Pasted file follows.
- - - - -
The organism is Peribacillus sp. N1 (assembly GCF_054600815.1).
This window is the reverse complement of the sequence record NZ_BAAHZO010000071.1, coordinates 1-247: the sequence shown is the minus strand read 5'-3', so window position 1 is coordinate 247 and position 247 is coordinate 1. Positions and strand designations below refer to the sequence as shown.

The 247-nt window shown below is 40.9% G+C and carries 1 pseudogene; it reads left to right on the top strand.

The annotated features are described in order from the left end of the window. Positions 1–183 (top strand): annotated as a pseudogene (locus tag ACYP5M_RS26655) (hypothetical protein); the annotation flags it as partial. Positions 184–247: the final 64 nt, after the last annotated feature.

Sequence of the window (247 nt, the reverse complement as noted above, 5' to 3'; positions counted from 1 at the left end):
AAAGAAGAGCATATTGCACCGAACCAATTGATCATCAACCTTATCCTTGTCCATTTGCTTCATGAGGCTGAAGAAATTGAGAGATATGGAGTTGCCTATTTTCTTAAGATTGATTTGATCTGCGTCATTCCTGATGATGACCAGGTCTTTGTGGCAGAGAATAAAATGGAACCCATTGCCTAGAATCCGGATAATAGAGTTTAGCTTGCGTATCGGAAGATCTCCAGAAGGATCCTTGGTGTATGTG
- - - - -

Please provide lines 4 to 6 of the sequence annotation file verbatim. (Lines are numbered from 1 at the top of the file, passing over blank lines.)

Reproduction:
The annotated features are described in order from the left end of the window. Positions 1–183 (top strand): annotated as a pseudogene (locus tag ACYP5M_RS26655) (hypothetical protein); the annotation flags it as partial. Positions 184–247: the final 64 nt, after the last annotated feature.

Sequence of the window (247 nt, the reverse complement as noted above, 5' to 3'; positions counted from 1 at the left end):
AAAGAAGAGCATATTGCACCGAACCAATTGATCATCAACCTTATCCTTGTCCATTTGCTTCATGAGGCTGAAGAAATTGAGAGATATGGAGTTGCCTATTTTCTTAAGATTGATTTGATCTGCGTCATTCCTGATGATGACCAGGTCTTTGTGGCAGAGAATAAAATGGAACCCATTGCCTAGAATCCGGATAATAGAGTTTAGCTTGCGTATCGGAAGATCTCCAGAAGGATCCTTGGTGTATGTG